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  • Emotional!

    A well written, emotional, thought-provoking story. I would thoroughly recommend.

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  • Just about good enough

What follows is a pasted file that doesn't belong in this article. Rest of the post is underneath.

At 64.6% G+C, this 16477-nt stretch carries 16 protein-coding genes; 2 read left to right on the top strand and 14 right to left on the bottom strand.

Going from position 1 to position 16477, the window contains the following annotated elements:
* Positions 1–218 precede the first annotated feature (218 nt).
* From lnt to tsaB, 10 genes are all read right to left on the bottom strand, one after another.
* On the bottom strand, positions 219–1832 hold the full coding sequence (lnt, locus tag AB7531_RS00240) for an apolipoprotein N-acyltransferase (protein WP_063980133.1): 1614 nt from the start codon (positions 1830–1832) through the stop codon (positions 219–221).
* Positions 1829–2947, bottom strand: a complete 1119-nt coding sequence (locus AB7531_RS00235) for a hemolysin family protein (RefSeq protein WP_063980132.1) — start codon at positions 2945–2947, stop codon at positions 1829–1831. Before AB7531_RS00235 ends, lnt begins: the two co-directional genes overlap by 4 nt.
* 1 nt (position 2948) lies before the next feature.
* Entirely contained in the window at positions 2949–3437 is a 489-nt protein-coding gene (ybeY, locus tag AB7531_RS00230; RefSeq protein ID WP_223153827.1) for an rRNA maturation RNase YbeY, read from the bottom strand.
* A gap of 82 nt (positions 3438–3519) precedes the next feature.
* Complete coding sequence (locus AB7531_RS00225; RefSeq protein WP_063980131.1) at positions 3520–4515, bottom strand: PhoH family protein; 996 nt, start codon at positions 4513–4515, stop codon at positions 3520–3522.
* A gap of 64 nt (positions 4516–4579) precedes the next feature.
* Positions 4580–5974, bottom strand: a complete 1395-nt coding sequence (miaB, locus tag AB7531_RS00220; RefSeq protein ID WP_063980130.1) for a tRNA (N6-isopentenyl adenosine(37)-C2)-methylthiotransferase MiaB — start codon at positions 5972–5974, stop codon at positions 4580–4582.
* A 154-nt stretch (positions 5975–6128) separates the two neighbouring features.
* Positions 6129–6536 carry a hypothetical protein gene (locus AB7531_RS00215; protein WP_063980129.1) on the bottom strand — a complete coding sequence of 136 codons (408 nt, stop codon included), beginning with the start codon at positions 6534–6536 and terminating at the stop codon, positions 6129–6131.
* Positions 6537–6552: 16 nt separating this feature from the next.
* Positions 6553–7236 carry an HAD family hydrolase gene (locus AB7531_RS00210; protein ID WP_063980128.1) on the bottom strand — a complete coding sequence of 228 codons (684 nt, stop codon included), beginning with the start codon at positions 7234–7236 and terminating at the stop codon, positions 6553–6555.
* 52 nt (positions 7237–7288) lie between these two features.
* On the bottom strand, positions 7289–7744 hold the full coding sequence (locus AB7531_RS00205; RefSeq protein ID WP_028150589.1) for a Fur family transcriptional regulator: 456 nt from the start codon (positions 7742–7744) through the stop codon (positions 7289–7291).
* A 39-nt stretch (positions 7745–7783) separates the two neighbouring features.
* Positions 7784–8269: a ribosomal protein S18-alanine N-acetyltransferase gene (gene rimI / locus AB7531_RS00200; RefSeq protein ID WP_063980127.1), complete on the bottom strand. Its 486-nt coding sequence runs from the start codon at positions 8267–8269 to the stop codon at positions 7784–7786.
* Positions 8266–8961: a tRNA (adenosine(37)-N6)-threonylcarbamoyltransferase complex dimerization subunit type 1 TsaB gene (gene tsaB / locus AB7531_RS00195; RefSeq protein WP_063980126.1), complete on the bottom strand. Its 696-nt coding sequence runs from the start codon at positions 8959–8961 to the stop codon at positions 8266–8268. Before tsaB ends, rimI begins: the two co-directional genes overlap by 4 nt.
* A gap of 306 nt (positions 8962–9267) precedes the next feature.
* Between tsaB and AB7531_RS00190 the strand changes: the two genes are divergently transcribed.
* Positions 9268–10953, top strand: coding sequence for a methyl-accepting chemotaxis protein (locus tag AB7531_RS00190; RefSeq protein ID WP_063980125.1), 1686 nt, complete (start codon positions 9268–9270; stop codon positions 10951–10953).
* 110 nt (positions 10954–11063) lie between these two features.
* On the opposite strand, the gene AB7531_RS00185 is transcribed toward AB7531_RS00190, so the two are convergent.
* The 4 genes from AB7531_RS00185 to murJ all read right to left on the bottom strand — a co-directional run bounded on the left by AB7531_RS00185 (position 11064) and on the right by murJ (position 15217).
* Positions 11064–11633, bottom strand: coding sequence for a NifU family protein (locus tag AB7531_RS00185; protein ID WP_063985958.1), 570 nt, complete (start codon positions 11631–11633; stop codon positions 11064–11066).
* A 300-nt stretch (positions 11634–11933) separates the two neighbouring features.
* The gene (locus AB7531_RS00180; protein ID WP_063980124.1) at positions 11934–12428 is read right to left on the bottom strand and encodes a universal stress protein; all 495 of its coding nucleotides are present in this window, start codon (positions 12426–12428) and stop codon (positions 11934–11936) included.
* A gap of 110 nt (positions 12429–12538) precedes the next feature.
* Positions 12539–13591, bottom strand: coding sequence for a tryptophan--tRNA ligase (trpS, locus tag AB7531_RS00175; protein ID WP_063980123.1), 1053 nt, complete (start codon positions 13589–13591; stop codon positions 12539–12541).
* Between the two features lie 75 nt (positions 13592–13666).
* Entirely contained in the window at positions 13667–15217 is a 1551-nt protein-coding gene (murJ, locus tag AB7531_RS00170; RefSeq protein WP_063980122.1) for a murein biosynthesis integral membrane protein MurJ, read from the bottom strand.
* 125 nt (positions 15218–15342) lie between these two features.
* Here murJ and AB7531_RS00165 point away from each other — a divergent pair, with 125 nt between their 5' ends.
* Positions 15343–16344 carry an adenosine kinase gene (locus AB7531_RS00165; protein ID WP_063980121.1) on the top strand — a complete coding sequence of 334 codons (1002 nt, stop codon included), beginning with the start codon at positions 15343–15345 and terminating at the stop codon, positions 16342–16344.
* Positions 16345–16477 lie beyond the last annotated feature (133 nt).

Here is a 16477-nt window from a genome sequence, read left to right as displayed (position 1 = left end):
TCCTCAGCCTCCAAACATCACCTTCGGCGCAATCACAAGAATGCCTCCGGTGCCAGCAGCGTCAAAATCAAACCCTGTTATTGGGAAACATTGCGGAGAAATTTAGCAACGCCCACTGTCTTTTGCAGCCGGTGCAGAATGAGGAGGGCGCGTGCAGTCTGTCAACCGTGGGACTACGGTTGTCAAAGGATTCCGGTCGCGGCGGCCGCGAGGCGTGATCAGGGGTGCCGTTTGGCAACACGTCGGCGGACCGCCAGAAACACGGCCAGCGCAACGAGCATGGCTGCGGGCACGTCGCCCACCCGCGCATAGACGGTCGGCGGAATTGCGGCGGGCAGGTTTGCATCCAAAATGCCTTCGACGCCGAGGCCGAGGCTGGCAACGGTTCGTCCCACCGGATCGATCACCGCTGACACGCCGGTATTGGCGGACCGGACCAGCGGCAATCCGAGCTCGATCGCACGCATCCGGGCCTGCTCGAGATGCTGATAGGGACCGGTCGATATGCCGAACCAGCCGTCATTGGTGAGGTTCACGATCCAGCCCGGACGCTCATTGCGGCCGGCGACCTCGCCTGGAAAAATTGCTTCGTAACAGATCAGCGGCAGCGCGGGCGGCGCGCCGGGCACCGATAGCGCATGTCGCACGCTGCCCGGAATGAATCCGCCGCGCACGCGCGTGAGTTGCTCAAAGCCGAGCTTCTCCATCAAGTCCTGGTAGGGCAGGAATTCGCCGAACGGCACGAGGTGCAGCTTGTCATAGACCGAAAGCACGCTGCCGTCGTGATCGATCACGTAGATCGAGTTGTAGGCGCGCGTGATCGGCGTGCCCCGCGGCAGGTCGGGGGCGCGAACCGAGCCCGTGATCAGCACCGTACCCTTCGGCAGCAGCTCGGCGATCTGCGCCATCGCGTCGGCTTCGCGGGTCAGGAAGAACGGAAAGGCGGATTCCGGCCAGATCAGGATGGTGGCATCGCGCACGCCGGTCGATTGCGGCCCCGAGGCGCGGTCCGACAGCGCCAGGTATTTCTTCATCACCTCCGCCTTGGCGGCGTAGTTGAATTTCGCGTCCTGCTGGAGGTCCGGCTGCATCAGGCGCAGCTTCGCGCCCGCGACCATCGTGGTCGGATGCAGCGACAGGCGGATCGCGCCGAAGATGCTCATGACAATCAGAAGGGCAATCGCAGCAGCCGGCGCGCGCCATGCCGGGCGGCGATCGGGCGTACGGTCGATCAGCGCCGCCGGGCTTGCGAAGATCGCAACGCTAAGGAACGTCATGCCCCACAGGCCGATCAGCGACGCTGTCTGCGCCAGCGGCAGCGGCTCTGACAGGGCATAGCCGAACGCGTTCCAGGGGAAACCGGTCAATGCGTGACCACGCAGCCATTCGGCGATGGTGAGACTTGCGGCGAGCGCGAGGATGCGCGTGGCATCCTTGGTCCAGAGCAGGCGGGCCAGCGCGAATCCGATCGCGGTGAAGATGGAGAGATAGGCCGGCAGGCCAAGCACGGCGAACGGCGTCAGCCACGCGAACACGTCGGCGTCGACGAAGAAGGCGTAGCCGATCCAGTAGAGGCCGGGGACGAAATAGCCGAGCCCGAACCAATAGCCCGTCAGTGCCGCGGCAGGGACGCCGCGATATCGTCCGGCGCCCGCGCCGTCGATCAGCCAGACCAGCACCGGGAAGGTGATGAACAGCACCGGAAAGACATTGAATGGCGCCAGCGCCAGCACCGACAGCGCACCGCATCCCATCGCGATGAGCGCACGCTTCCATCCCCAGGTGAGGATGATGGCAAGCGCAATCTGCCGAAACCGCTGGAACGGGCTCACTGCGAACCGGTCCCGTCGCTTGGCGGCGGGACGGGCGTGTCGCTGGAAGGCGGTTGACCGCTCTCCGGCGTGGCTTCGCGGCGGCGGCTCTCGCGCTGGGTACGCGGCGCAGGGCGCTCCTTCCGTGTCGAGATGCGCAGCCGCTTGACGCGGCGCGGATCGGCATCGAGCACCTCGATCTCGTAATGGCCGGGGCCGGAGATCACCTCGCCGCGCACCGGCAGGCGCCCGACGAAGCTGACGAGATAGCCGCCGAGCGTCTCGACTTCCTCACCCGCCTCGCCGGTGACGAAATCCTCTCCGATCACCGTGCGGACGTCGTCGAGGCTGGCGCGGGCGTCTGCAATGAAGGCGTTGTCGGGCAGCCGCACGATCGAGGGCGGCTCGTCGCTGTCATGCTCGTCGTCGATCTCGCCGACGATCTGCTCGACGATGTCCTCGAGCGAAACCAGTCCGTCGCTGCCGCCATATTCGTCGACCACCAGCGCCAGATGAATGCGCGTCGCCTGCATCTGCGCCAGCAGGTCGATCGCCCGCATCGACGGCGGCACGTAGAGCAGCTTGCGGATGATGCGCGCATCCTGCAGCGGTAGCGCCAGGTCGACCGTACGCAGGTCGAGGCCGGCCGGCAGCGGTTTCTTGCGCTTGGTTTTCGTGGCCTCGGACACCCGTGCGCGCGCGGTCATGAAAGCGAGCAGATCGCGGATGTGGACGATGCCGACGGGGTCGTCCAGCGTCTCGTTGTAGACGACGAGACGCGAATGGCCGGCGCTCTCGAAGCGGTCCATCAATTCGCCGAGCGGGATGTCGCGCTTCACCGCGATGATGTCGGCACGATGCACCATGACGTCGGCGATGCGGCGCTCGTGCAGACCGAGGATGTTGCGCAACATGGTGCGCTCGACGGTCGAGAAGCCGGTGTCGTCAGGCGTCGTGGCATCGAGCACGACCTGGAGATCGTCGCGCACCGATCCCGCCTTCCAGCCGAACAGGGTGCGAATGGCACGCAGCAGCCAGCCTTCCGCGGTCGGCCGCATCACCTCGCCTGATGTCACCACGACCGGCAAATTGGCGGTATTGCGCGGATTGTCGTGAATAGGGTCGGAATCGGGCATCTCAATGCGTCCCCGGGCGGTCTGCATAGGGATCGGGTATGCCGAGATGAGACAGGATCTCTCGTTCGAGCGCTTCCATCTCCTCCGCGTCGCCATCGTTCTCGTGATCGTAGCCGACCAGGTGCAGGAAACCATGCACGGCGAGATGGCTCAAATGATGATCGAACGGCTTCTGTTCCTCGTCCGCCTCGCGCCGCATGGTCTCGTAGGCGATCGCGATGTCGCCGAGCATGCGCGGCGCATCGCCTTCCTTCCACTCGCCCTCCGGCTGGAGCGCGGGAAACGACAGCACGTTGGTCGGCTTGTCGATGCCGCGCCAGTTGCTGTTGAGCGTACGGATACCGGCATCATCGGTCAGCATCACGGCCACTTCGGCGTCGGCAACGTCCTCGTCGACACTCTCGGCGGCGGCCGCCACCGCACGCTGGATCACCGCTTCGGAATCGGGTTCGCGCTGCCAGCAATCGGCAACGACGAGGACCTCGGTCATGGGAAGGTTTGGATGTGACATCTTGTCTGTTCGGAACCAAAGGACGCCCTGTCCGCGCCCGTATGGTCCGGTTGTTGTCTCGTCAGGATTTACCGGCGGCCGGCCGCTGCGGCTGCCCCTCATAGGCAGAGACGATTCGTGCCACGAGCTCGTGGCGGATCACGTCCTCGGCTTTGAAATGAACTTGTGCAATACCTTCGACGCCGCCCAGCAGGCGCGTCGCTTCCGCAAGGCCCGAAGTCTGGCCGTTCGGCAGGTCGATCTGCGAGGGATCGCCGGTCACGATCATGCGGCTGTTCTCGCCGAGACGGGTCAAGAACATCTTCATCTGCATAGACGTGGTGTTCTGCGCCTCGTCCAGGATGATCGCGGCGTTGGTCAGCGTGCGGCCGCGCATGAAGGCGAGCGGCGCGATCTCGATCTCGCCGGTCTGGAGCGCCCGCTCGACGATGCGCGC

This is very much a story of two halves, one of which is very effective and the other that just felt tedious. The sections set with Ruth at the Trauma Unit are very, very good. Whether she is in conference with a patient, in a supervisory capacity over Stephanie, in a group meeting with the rest of the unit team or in supervision herself the scenes glow on the page and are very involving. Lots of little nuances and dialogue that reads in a realistic way. Then we come to Ruth's life away from the unit and all the good work is undone. Stilted, trite and stretches credulity. I can see what the author was trying to achieve - the dichotomy between the professional and intelligent woman and the mother in the grip of grief and uncertainty over the disappearance of her son; the power of transference. Unfortunately it just didn't work for me, the split between the two sides of Ruth was too great to be believable initially and then as she begins to unravel at work I just wondered why other professionals in the field could not see it. Ruth's obsession with Daniel is explained well and I could understand her warped rationale. However, it was clear from the outset that Daniel was fixated on her from before they even met and yet this is never explained. The relationship between Daniel and Hayley(?) is touched upon briefly and then never mentioned again, not even towards the end of the book when it could prove to be pivotal - it seemed to be raised and then forgotten all about. For me this book just tried to cover too much ground and became confused about the message it was trying to send. If it had focused on the themes of love and loss or the themes of fracturing mental states it would have been better for it; by trying to merge the three together it just lost it's way. There are some really good talking points raised here about mental health care but they get swamped by cloying sentimentality because we had to keep returning to Ruth's navel gazing. It tries just that little bit too hard. Whilst I didn't hate it, I would struggle to recommend it as a good read. THIS IS AN HONEST AND UNBIASED REVIEW OF A FREE COPY OF THE BOOK RECEIVED VIA THE PIGEONHOLE.

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